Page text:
GENERAL interest in this subject has been recently stimulated by accounts in the daily press of a communication to the Society of Chemical Industry at Manchester by Messrs. Fan-brother and Renshaw.1 The fact, however, ought not to be overlooked that much work has been in the past devoted to these problems by a number of investigators. That certain dyes of the triphenylmethane class possess marked antiseptic properties has long been known. Thus Stilling2 in 1890 noted the powerful effect of ethyl violet on staphylococci (one of the commonest group of organisms which cause suppuration). He suggested the use of a mixture of allied dyes in the treatment of infective conditions, especially of the eye. But Stilling's suggestion found little favour with practical surgeons. As compared with phenol or mercuric chloride, the antiseptic dye-stuffs in general exert their lethal action on bacteria relatively slowly; thus, when tested by the usual method, in which only a brief period of contact between the organisms and the chemical agent is permitted, these dyes appear to act very weakly. It is probably for this reason that they were neglected.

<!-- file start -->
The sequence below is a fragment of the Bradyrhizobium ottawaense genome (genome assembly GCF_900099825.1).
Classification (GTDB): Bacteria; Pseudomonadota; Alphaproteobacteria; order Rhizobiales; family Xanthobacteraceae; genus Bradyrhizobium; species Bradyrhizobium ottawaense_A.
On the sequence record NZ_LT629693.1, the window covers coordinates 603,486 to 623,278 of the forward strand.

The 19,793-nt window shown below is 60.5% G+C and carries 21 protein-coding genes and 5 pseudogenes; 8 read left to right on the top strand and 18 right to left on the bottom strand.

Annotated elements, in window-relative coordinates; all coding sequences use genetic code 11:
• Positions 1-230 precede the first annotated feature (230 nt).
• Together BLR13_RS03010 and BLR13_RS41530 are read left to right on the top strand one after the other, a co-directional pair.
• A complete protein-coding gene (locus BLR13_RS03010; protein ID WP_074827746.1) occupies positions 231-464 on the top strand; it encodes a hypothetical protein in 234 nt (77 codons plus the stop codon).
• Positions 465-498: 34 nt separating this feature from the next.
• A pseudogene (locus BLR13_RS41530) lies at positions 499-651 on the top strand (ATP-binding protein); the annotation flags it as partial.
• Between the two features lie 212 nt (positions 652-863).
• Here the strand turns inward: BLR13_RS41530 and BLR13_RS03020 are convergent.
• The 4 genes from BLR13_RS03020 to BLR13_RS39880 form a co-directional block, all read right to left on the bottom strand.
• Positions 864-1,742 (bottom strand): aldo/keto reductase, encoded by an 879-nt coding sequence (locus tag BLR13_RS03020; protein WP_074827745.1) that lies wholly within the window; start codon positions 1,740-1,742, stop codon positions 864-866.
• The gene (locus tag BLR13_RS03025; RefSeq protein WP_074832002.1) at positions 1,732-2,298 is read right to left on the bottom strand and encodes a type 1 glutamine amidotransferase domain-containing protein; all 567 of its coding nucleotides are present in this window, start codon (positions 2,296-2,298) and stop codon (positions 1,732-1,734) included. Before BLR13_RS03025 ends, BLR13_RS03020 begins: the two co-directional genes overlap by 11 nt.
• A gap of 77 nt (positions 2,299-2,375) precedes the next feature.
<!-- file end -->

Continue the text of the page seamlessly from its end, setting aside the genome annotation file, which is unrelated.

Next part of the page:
Fairbrother and Renshaw, Times, March 31, 1922; Journ. Pathol. and Bacteriol., 1922, 25, p. 145.
Stilling, Lancet, 1890, 2, p. 965; ib., 1891, 1, p. 873.
Churchman, Journ. Exper. Med., 1912, 15, p. 221; ib., 1921, 33, pp, 569 and 583.
Drigalski and Conradi, Zeitschr. f. Hyg., 1902, 39, p. 283.
Browning and Gilmour, Journ. Pathol. and Bacteriol., 1913, 18, p. 144; Browning, Gilmour, and Gulbransen in Browning's "Applied Bacteriology," London, 1918, p. 65.
Young, White, and Swartz, Journ. Amer. Med. Assoc., Nov. 15, 1919.
Rozsahegyi, Cent. f. Bakt., 1887, 2, p. 418.
Browning, Cohen, and Gulbransen, Brit. Med. Journ., 1922, 1, p. 514.
Dreyer, Kriegler, and Walker, Journ. Path, and Bacteriol., 1910, 15, p. 133.
Browning, Cohen, Gaunt, and Gulbransen, Roy. Soc., B, 1922, 93, p. 329; Browning and Cohen, Brit. Med. Journ., Oct. 29, 1921.
Ehrlich and Shiga, Berl. klin. Wochenschr., 1904, pp. 329, 362.
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Beyond DNA binding - a review of the potential mechanisms mediating quinacrine's therapeutic activities in parasitic infections, inflammation, and cancers
Cell Communication and Signaling (2011)